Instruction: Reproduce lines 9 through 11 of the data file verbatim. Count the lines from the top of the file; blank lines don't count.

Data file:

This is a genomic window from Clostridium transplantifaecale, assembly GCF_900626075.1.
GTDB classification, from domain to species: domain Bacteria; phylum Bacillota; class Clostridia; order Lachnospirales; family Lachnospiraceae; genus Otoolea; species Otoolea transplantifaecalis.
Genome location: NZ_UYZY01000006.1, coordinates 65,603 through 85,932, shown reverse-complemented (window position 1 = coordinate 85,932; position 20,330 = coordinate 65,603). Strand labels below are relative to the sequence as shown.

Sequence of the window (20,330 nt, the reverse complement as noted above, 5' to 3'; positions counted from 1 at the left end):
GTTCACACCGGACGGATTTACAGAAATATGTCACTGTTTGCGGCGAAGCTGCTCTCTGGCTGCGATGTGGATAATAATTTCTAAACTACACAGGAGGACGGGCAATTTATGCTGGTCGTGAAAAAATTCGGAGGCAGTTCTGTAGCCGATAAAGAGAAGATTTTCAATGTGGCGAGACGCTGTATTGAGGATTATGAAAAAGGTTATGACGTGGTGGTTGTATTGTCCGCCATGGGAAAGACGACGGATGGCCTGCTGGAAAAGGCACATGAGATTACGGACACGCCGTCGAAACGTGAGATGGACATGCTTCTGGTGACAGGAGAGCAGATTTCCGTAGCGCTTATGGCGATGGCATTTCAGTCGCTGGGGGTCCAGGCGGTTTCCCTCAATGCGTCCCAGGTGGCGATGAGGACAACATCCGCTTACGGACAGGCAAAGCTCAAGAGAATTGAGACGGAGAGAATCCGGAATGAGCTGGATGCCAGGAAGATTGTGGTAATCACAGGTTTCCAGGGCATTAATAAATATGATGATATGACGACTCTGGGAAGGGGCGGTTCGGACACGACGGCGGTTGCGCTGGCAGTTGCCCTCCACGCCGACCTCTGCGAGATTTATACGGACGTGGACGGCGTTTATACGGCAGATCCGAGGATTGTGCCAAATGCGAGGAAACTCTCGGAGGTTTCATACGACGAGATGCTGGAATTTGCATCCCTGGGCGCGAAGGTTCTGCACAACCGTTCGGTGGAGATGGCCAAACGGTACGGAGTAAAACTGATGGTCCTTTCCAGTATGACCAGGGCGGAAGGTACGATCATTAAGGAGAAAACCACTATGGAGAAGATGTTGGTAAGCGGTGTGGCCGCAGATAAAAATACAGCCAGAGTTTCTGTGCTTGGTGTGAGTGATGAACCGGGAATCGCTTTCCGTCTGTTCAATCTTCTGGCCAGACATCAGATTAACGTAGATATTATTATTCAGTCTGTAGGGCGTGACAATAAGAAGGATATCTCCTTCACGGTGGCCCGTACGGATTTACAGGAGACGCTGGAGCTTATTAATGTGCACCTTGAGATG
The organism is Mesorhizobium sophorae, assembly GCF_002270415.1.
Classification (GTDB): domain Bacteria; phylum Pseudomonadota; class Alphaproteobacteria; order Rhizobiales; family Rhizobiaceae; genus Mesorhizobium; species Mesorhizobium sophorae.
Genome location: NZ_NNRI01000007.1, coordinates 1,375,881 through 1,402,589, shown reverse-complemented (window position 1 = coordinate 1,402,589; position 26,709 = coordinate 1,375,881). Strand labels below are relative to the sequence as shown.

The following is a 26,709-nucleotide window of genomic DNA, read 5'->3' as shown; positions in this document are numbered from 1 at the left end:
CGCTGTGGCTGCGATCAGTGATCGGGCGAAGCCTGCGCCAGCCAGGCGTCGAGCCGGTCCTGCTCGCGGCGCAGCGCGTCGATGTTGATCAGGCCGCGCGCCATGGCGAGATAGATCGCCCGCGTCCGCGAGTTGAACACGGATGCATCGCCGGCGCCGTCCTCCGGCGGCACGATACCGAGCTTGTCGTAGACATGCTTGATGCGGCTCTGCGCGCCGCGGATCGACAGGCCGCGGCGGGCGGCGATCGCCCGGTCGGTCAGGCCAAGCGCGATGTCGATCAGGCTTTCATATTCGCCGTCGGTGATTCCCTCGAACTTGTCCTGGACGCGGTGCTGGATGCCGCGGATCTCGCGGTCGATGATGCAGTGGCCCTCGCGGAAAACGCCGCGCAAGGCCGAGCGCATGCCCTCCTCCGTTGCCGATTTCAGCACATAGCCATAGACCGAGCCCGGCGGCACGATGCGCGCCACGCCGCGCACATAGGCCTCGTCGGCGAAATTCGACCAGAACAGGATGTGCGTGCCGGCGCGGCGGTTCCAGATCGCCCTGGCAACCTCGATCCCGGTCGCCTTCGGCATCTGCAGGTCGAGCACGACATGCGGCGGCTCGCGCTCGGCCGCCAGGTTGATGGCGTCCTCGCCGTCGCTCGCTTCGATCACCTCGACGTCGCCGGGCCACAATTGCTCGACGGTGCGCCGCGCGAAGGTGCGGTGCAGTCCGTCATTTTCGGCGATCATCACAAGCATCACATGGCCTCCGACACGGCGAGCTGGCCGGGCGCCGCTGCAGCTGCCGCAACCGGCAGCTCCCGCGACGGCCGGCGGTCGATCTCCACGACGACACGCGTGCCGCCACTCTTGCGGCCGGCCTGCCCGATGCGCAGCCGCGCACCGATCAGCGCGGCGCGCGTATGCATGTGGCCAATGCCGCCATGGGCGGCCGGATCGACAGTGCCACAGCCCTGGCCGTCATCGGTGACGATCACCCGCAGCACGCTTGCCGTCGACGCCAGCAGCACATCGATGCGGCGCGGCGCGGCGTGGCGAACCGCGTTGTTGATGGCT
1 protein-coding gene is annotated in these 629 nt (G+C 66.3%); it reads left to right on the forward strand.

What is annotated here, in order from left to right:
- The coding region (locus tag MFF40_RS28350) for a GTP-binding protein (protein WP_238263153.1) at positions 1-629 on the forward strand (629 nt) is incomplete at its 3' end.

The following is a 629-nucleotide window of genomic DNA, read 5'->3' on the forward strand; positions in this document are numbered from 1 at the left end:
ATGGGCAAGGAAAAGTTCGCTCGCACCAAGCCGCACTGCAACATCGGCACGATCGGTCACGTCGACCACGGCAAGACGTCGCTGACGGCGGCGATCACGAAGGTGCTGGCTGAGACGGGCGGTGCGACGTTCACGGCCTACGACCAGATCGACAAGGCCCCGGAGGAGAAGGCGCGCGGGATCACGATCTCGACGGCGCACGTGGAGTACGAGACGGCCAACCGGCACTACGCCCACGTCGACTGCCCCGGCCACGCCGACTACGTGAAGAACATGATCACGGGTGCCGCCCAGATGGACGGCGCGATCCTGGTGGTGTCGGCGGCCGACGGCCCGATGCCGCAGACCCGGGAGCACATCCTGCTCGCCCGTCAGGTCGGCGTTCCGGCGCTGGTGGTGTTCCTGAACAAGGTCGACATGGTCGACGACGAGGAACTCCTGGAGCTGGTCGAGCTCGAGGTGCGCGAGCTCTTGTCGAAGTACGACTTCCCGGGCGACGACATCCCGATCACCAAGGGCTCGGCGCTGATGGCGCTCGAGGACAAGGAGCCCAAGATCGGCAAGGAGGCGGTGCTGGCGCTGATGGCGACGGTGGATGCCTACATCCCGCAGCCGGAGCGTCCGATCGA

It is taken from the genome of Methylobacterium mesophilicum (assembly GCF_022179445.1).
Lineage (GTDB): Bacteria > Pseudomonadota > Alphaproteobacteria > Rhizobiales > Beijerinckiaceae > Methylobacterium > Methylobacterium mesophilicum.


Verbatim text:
The following is a 26,709-nucleotide window of genomic DNA, read 5'->3' as shown; positions in this document are numbered from 1 at the left end:
CGCTGTGGCTGCGATCAGTGATCGGGCGAAGCCTGCGCCAGCCAGGCGTCGAGCCGGTCCTGCTCGCGGCGCAGCGCGTCGATGTTGATCAGGCCGCGCGCCATGGCGAGATAGATCGCCCGCGTCCGCGAGTTGAACACGGATGCATCGCCGGCGCCGTCCTCCGGCGGCACGATACCGAGCTTGTCGTAGACATGCTTGATGCGGCTCTGCGCGCCGCGGATCGACAGGCCGCGGCGGGCGGCGATCGCCCGGTCGGTCAGGCCAAGCGCGATGTCGATCAGGCTTTCATATTCGCCGTCGGTGATTCCCTCGAACTTGTCCTGGACGCGGTGCTGGATGCCGCGGATCTCGCGGTCGATGATGCAGTGGCCCTCGCGGAAAACGCCGCGCAAGGCCGAGCGCATGCCCTCCTCCGTTGCCGATTTCAGCACATAGCCATAGACCGAGCCCGGCGGCACGATGCGCGCCACGCCGCGCACATAGGCCTCGTCGGCGAAATTCGACCAGAACAGGATGTGCGTGCCGGCGCGGCGGTTCCAGATCGCCCTGGCAACCTCGATCCCGGTCGCCTTCGGCATCTGCAGGTCGAGCACGACATGCGGCGGCTCGCGCTCGGCCGCCAGGTTGATGGCGTCCTCGCCGTCGCTCGCTTCGATCACCTCGACGTCGCCGGGCCACAATTGCTCGACGGTGCGCCGCGCGAAGGTGCGGTGCAGTCCGTCATTTTCGGCGATCATCACAAGCATCACATGGCCTCCGACACGGCGAGCTGGCCGGGCGCCGCTGCAGCTGCCGCAACCGGCAGCTCCCGCGACGGCCGGCGGTCGATCTCCACGACGACACGCGTGCCGCCACTCTTGCGGCCGGCCTGCCCGATGCGCAGCCGCGCACCGATCAGCGCGGCGCGCGTATGCATGTGGCCAATGCCGCCATGGGCGGCCGGATCGACAGTGCCACAGCCCTGGCCGTCATCGGTGACGATCACCCGCAGCACGCTTGCCGTCGACGCCAGCAGCACATCGATGCGGCGCGGCGCGGCGTGGCGAACCGCGTTGTTGATGGCT
1 protein-coding gene is annotated in these 629 nt (G+C 66.3%); it reads left to right on the forward strand.